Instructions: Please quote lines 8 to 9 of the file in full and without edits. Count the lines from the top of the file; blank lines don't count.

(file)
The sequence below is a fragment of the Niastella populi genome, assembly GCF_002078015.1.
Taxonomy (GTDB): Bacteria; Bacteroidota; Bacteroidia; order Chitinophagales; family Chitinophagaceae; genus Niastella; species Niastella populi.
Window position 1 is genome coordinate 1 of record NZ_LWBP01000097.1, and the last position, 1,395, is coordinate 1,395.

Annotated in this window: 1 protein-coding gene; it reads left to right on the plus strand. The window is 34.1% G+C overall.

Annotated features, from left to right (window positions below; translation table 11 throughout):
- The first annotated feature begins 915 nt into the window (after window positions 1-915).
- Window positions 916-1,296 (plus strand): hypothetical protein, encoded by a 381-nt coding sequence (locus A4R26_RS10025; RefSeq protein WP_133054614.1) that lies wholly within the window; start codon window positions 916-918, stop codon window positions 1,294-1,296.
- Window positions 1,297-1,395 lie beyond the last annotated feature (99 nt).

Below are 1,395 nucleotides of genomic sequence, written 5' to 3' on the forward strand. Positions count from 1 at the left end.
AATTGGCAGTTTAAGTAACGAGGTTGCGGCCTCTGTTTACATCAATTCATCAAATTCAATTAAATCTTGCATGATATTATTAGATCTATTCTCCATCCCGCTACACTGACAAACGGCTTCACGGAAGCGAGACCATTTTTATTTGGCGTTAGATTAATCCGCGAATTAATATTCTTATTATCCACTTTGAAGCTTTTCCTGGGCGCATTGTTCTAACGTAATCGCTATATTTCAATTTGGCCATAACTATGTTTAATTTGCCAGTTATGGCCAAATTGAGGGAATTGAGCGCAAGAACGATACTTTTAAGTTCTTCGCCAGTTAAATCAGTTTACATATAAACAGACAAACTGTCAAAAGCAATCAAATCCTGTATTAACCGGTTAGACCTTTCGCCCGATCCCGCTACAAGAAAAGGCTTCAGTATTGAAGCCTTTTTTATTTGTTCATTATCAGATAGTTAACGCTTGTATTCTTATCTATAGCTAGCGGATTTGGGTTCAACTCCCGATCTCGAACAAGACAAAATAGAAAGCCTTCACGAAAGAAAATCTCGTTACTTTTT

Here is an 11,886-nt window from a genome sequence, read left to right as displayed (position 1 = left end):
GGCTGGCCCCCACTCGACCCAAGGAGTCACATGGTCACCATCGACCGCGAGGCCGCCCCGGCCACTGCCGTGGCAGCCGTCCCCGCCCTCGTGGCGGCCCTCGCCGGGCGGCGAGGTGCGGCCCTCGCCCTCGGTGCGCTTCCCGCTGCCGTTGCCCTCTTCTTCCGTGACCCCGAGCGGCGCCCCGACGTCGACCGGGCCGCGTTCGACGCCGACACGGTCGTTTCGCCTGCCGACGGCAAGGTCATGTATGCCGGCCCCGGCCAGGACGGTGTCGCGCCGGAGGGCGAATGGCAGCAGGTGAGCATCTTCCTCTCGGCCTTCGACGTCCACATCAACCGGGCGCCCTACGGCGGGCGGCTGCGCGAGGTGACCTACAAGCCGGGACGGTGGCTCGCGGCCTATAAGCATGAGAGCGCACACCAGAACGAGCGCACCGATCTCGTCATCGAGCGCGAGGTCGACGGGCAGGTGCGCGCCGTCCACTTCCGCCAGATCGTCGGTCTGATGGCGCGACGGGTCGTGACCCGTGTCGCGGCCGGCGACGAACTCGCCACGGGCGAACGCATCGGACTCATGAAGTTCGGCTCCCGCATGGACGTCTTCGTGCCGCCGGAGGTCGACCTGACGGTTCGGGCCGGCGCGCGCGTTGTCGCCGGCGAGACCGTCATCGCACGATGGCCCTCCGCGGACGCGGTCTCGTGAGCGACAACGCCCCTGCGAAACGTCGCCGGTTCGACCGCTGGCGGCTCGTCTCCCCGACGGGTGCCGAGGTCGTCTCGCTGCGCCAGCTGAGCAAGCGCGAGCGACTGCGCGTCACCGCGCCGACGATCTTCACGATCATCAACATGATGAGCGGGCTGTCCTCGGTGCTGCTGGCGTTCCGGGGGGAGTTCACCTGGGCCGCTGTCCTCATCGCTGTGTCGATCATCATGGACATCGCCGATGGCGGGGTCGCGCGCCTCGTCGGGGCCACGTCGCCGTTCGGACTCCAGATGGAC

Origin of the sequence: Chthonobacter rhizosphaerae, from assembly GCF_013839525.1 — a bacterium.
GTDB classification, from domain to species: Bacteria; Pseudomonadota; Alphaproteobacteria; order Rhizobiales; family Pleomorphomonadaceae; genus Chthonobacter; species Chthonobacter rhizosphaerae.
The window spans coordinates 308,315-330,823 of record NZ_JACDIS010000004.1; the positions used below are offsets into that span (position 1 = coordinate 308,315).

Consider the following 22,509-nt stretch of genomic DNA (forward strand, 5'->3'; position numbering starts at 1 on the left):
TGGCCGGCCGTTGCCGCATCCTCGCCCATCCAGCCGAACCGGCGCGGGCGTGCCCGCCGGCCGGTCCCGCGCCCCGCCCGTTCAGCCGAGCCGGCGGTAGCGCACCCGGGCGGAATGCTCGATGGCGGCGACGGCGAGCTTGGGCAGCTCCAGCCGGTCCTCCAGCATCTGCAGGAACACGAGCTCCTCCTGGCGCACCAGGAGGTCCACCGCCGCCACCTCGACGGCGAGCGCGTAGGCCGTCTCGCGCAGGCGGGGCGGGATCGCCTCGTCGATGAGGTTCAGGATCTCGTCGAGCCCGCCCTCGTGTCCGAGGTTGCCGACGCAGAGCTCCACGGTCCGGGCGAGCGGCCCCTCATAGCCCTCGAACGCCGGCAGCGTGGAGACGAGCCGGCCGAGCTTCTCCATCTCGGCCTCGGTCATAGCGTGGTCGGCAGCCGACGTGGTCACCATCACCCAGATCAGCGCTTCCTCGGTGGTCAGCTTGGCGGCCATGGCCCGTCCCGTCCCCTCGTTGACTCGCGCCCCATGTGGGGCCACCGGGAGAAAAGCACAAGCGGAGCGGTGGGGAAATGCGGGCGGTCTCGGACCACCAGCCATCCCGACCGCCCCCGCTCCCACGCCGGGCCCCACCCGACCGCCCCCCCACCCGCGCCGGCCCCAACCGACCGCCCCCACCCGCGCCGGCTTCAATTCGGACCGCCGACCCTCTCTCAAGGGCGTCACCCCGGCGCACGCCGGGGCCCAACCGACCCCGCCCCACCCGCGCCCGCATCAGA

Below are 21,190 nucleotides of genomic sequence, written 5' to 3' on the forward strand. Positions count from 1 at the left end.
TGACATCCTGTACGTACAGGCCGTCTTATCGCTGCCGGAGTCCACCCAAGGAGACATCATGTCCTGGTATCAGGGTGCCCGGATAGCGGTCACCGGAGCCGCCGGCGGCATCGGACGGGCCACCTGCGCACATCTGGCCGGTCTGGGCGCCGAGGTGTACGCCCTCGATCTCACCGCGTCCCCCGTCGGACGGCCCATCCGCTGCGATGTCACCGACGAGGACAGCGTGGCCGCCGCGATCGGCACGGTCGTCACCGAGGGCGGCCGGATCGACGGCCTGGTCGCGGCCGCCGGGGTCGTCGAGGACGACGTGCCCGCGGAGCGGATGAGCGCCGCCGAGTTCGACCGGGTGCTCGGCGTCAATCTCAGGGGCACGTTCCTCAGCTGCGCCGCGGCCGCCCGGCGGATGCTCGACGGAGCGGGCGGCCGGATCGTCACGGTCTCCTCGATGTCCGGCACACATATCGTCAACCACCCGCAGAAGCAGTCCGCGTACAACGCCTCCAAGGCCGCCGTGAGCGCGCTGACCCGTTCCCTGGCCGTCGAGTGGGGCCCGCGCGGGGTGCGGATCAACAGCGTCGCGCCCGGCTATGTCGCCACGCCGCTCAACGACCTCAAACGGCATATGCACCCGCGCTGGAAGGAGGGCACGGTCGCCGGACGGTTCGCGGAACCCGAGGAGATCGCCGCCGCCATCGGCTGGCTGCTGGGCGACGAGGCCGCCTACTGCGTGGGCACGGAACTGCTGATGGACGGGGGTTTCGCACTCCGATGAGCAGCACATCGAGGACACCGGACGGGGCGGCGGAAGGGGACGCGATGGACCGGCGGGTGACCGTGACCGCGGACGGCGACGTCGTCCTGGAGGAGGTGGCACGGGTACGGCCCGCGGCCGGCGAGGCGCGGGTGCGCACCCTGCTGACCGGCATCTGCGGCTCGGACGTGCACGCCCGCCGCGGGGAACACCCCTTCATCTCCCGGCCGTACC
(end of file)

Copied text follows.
- Window positions 1,297-1,395 lie beyond the last annotated feature (99 nt).

Below are 1,395 nucleotides of genomic sequence, written 5' to 3' on the forward strand. Positions count from 1 at the left end.